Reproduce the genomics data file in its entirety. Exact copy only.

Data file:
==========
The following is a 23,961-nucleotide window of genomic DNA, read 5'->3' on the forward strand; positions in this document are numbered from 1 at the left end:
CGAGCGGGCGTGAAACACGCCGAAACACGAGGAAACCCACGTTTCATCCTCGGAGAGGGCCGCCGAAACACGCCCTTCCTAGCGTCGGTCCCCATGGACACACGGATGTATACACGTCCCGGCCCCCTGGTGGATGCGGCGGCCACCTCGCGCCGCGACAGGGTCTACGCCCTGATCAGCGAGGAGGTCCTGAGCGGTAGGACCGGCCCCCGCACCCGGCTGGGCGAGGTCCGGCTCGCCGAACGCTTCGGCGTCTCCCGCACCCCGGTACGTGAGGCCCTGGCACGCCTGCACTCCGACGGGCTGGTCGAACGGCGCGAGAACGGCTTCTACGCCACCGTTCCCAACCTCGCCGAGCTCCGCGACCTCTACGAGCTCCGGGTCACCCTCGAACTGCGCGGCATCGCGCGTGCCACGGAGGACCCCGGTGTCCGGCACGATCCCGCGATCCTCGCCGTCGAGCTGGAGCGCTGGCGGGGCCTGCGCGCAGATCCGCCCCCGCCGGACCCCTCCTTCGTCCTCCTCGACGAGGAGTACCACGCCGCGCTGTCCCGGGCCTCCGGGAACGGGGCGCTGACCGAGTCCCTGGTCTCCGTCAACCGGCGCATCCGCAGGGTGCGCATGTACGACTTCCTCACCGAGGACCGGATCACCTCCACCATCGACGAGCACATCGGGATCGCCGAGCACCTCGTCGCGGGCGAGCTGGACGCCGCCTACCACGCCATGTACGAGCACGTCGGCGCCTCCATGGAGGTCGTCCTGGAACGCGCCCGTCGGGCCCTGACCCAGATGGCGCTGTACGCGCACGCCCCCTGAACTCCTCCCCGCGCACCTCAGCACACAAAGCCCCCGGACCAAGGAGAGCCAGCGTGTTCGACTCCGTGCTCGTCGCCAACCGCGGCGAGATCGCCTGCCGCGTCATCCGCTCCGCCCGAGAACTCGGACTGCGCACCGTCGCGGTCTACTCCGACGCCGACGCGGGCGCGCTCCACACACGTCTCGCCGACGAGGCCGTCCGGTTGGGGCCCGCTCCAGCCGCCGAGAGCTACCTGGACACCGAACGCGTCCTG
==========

The following is a 23,961-nucleotide window of genomic DNA, read 5'->3' on the forward strand; positions in this document are numbered from 1 at the left end:
CGAGCGGGCGTGAAACACGCCGAAACACGAGGAAACCCACGTTTCATCCTCGGAGAGGGCCGCCGAAACACGCCCTTCCTAGCGTCGGTCCCCATGGACACACGGATGTATACACGTCCCGGCCCCCTGGTGGATGCGGCGGCCACCTCGCGCCGCGACAGGGTCTACGCCCTGATCAGCGAGGAGGTCCTGAGCGGTAGGACCGGCCCCCGCACCCGGCTGGGCGAGGTCCGGCTCGCCGAACGCTTCGGCGTCTCCCGCACCCCGGTACGTGAGGCCCTGGCACGCCTGCACTCCGACGGGCTGGTCGAACGGCGCGAGAACGGCTTCTACGCCACCGTTCCCAACCTCGCCGAGCTCCGCGACCTCTACGAGCTCCGGGTCACCCTCGAACTGCGCGGCATCGCGCGTGCCACGGAGGACCCCGGTGTCCGGCACGATCCCGCGATCCTCGCCGTCGAGCTGGAGCGCTGGCGGGGCCTGCGCGCAGATCCGCCCCCGCCGGACCCCTCCTTCGTCCTCCTCGACGAGGAGTACCACGCCGCGCTGTCCCGGGCCTCCGGGAACGGGGCGCTGACCGAGTCCCTGGTCTCCGTCAACCGGCGCATCCGCAGGGTGCGCATGTACGACTTCCTCACCGAGGACCGGATCACCTCCACCATCGACGAGCACATCGGGATCGCCGAGCACCTCGTCGCGGGCGAGCTGGACGCCGCCTACCACGCCATGTACGAGCACGTCGGCGCCTCCATGGAGGTCGTCCTGGAACGCGCCCGTCGGGCCCTGACCCAGATGGCGCTGTACGCGCACGCCCCCTGAACTCCTCCCCGCGCACCTCAGCACACAAAGCCCCCGGACCAAGGAGAGCCAGCGTGTTCGACTCCGTGCTCGTCGCCAACCGCGGCGAGATCGCCTGCCGCGTCATCCGCTCCGCCCGAGAACTCGGACTGCGCACCGTCGCGGTCTACTCCGACGCCGACGCGGGCGCGCTCCACACACGTCTCGCCGACGAGGCCGTCCGGTTGGGGCCCGCTCCAGCCGCCGAGAGCTACCTGGACACCGAACGCGTCCTG